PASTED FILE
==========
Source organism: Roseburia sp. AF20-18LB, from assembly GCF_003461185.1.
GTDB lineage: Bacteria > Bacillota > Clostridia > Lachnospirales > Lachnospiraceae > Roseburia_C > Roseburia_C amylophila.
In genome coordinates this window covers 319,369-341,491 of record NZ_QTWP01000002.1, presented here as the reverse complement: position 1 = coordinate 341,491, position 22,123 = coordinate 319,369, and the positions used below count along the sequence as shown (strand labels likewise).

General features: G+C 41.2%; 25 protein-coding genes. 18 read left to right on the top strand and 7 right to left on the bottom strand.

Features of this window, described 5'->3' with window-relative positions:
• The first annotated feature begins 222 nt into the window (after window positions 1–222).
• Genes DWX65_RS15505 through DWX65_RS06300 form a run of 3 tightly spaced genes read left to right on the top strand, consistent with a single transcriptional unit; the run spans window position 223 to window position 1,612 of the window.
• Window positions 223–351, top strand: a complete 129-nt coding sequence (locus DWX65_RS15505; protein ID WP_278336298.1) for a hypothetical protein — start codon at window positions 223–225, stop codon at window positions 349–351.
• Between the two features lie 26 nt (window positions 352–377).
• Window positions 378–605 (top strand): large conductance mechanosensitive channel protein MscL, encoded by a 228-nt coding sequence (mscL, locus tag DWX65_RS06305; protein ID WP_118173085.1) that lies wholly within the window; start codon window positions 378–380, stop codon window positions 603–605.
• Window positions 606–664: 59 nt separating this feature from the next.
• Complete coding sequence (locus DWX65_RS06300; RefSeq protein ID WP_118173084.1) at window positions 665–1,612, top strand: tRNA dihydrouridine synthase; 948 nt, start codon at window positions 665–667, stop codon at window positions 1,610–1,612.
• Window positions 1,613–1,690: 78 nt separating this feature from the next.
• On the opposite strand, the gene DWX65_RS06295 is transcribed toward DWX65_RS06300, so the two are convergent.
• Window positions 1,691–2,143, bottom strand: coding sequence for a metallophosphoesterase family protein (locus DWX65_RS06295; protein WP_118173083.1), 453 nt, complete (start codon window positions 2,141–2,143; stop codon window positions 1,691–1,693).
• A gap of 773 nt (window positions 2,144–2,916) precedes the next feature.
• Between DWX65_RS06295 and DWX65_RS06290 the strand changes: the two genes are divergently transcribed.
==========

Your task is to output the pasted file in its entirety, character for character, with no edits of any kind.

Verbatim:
Source organism: Roseburia sp. AF20-18LB, from assembly GCF_003461185.1.
GTDB lineage: Bacteria > Bacillota > Clostridia > Lachnospirales > Lachnospiraceae > Roseburia_C > Roseburia_C amylophila.
In genome coordinates this window covers 319,369-341,491 of record NZ_QTWP01000002.1, presented here as the reverse complement: position 1 = coordinate 341,491, position 22,123 = coordinate 319,369, and the positions used below count along the sequence as shown (strand labels likewise).

General features: G+C 41.2%; 25 protein-coding genes. 18 read left to right on the top strand and 7 right to left on the bottom strand.

Features of this window, described 5'->3' with window-relative positions:
• The first annotated feature begins 222 nt into the window (after window positions 1–222).
• Genes DWX65_RS15505 through DWX65_RS06300 form a run of 3 tightly spaced genes read left to right on the top strand, consistent with a single transcriptional unit; the run spans window position 223 to window position 1,612 of the window.
• Window positions 223–351, top strand: a complete 129-nt coding sequence (locus DWX65_RS15505; protein ID WP_278336298.1) for a hypothetical protein — start codon at window positions 223–225, stop codon at window positions 349–351.
• Between the two features lie 26 nt (window positions 352–377).
• Window positions 378–605 (top strand): large conductance mechanosensitive channel protein MscL, encoded by a 228-nt coding sequence (mscL, locus tag DWX65_RS06305; protein ID WP_118173085.1) that lies wholly within the window; start codon window positions 378–380, stop codon window positions 603–605.
• Window positions 606–664: 59 nt separating this feature from the next.
• Complete coding sequence (locus DWX65_RS06300; RefSeq protein ID WP_118173084.1) at window positions 665–1,612, top strand: tRNA dihydrouridine synthase; 948 nt, start codon at window positions 665–667, stop codon at window positions 1,610–1,612.
• Window positions 1,613–1,690: 78 nt separating this feature from the next.
• On the opposite strand, the gene DWX65_RS06295 is transcribed toward DWX65_RS06300, so the two are convergent.
• Window positions 1,691–2,143, bottom strand: coding sequence for a metallophosphoesterase family protein (locus DWX65_RS06295; protein WP_118173083.1), 453 nt, complete (start codon window positions 2,141–2,143; stop codon window positions 1,691–1,693).
• A gap of 773 nt (window positions 2,144–2,916) precedes the next feature.
• Between DWX65_RS06295 and DWX65_RS06290 the strand changes: the two genes are divergently transcribed.